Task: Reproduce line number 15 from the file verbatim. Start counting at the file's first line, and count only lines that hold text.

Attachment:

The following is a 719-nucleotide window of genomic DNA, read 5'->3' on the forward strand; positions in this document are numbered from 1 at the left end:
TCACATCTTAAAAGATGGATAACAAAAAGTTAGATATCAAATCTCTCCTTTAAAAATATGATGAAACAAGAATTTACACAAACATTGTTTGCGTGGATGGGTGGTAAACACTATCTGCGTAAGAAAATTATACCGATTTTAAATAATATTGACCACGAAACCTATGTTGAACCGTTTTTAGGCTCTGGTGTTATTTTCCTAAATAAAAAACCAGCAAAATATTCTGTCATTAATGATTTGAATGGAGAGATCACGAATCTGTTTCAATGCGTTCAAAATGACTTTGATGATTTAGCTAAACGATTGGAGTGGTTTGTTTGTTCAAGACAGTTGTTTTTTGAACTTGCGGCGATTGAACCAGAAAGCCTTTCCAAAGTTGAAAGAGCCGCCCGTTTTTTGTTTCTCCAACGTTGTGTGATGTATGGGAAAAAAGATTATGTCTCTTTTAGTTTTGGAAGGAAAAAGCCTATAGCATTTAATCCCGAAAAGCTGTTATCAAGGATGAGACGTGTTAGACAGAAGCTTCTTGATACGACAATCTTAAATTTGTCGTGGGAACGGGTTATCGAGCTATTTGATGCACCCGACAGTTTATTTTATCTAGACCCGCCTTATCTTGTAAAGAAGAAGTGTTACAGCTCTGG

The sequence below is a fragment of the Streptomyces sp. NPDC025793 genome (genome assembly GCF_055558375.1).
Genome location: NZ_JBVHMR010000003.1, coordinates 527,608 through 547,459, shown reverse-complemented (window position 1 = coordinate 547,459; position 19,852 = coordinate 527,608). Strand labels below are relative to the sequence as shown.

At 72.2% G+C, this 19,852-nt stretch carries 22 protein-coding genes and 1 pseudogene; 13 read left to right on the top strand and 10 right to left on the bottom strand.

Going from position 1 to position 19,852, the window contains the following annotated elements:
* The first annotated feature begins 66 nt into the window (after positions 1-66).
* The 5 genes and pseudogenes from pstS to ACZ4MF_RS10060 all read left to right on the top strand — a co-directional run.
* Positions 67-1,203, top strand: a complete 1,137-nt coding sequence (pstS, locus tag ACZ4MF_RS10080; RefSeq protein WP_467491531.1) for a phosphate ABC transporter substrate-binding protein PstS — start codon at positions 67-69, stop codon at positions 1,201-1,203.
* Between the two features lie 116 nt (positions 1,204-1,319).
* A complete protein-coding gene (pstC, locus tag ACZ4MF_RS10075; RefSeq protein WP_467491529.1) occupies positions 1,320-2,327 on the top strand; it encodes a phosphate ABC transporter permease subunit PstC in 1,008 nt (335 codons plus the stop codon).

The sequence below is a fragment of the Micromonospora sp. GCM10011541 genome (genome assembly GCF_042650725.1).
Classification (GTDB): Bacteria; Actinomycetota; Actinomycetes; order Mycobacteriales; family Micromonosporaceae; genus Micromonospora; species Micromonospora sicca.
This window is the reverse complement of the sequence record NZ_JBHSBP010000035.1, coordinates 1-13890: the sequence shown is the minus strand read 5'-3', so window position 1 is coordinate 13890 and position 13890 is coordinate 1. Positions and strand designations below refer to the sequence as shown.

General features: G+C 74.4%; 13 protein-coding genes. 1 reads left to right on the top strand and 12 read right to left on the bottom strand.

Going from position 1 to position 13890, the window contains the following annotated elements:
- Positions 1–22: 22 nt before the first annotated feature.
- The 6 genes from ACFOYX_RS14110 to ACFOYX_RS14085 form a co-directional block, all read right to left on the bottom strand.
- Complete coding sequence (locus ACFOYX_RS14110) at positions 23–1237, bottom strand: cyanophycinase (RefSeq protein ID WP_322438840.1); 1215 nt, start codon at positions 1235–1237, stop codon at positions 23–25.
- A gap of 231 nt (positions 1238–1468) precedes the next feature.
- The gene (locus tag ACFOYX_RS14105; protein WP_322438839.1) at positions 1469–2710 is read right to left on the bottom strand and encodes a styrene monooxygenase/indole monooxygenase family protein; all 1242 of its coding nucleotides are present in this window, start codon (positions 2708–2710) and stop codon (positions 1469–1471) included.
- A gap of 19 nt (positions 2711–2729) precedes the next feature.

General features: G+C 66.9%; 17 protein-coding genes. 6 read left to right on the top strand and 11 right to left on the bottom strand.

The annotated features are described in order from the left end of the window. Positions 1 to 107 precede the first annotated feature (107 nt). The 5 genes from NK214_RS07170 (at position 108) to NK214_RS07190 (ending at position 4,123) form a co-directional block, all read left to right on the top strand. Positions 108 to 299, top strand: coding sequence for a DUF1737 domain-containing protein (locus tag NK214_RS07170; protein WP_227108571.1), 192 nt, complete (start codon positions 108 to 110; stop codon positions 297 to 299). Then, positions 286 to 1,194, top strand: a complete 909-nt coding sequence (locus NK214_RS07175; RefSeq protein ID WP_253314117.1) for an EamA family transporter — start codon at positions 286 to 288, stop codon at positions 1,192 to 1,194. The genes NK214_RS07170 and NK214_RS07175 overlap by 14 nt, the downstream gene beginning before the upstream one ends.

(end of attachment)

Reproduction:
General features: G+C 74.4%; 13 protein-coding genes. 1 reads left to right on the top strand and 12 read right to left on the bottom strand.